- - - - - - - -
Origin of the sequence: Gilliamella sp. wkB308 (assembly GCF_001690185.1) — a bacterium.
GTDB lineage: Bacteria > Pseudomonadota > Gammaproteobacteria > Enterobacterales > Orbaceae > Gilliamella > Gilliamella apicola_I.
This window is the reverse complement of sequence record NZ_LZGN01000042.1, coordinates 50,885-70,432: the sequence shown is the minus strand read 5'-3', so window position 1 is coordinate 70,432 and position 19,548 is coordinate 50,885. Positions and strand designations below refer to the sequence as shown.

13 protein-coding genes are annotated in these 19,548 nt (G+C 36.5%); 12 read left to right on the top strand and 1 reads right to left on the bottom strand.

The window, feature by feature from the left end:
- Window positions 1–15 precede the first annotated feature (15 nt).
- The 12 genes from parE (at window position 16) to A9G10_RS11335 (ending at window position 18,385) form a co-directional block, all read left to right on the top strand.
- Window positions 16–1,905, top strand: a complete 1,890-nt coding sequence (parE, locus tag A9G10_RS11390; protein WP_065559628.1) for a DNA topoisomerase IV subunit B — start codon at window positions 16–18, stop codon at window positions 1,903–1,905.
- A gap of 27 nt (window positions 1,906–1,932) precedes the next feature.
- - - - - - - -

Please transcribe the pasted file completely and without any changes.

Origin of the sequence: Gilliamella sp. wkB308 (assembly GCF_001690185.1) — a bacterium.
GTDB lineage: Bacteria > Pseudomonadota > Gammaproteobacteria > Enterobacterales > Orbaceae > Gilliamella > Gilliamella apicola_I.
This window is the reverse complement of sequence record NZ_LZGN01000042.1, coordinates 50,885-70,432: the sequence shown is the minus strand read 5'-3', so window position 1 is coordinate 70,432 and position 19,548 is coordinate 50,885. Positions and strand designations below refer to the sequence as shown.

13 protein-coding genes are annotated in these 19,548 nt (G+C 36.5%); 12 read left to right on the top strand and 1 reads right to left on the bottom strand.

The window, feature by feature from the left end:
- Window positions 1–15 precede the first annotated feature (15 nt).
- The 12 genes from parE (at window position 16) to A9G10_RS11335 (ending at window position 18,385) form a co-directional block, all read left to right on the top strand.
- Window positions 16–1,905, top strand: a complete 1,890-nt coding sequence (parE, locus tag A9G10_RS11390; protein WP_065559628.1) for a DNA topoisomerase IV subunit B — start codon at window positions 16–18, stop codon at window positions 1,903–1,905.
- A gap of 27 nt (window positions 1,906–1,932) precedes the next feature.